Does Selling Exist Anymore?

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I’ve been in sales for a long time, so much so that I believe we are all in sales; I’ve written a previous blog about that. I love sales probably because as a consumer I love buying! I love a great sale, when the salesperson really listens to what you want and wows you with their level of attentiveness and personalised service.

I detest bad sales.

And unfortunately, over the years, more of us experience bad sales than good sales. So it’s no surprise that so many consumers view salespeople as possessing some very unsavoury characteristics. Most of us see sales people as pushy, privacy-invaders, cold callers, or those who will go to any lengths to close the sale.

Companies seek to attract and retain people who are ‘hungry’ for the sale, driven, ambitious, entrepreneurial. These are not bad characteristics – I admire them in people – and when combined with someone who is an excellent listener, make for amazing sales potential.

Unfortunately, whilst sales techniques have developed over the years, they perhaps haven’t changed and developed as much as the consumer base has.

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Mind Monopoly

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Nearly all businesses wish they had a monopoly in their field, to be the only provider. To not just lead the market, to be the market. It would provide a business with limitless profit potential, even if it didn’t generate advocacy from the customers it extracted profit from.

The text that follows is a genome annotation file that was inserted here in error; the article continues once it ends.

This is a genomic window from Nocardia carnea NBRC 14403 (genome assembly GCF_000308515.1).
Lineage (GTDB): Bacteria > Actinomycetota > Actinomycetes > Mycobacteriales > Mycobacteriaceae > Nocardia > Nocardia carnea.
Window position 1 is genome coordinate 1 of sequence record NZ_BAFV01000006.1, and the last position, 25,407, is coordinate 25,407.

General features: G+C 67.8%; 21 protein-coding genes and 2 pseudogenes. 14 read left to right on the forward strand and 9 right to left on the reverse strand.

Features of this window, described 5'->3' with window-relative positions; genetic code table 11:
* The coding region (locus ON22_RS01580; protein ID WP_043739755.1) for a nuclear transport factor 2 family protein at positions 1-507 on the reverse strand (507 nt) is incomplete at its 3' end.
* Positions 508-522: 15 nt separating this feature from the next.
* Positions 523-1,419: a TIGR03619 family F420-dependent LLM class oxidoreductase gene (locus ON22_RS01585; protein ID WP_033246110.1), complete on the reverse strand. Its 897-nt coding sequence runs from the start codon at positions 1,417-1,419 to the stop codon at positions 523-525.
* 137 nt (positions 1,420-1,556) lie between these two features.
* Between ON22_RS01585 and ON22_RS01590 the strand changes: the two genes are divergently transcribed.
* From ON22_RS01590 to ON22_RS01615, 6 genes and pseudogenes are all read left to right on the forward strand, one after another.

Because whilst businesses want to monopolise, customers generally hate it when they do. Customers want choice, and choice is good for price. Different providers in the same market create variations to meet individual needs, which generally drives prices down.

And businesses today have to fight harder than ever to catch the customer’s attention, to be heard above the competition, to engage them in “why choose us?”

So perhaps the goal now is to hold a monopoly of the consumer’s mind, rather than on the market. If you think about it, some businesses may have already achieved this with you…

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Are We Losing Trust in Trust?

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Our trust has been broken so many times that we no longer trust “trust”. What do I mean by that? Well, if someone says “trust me”, we’re becoming more inclined to respond sceptically or defensively.

The tele-sales rep tells us “I’m not trying to sell you anything!” because if they said they were trying to sell us something then we would not trust a word they said. Even though we don’t trust that they are not trying to sell us something… because we know that they are!

Politicians have broken our trust so many times that we no longer trust them. As a result there’s a surge in popularity for “rookie” candidates – the person who’s new to politics, the person without political experience. One reason, perhaps, that so many are finding Donald Trump an appealing candidate for the US Presidency.

Businesses have broken our trust. They’ve lied to us too many times. Banks have fixed rates, sold us products and services we didn’t want, weren’t eligible for, or didn’t even know we were buying.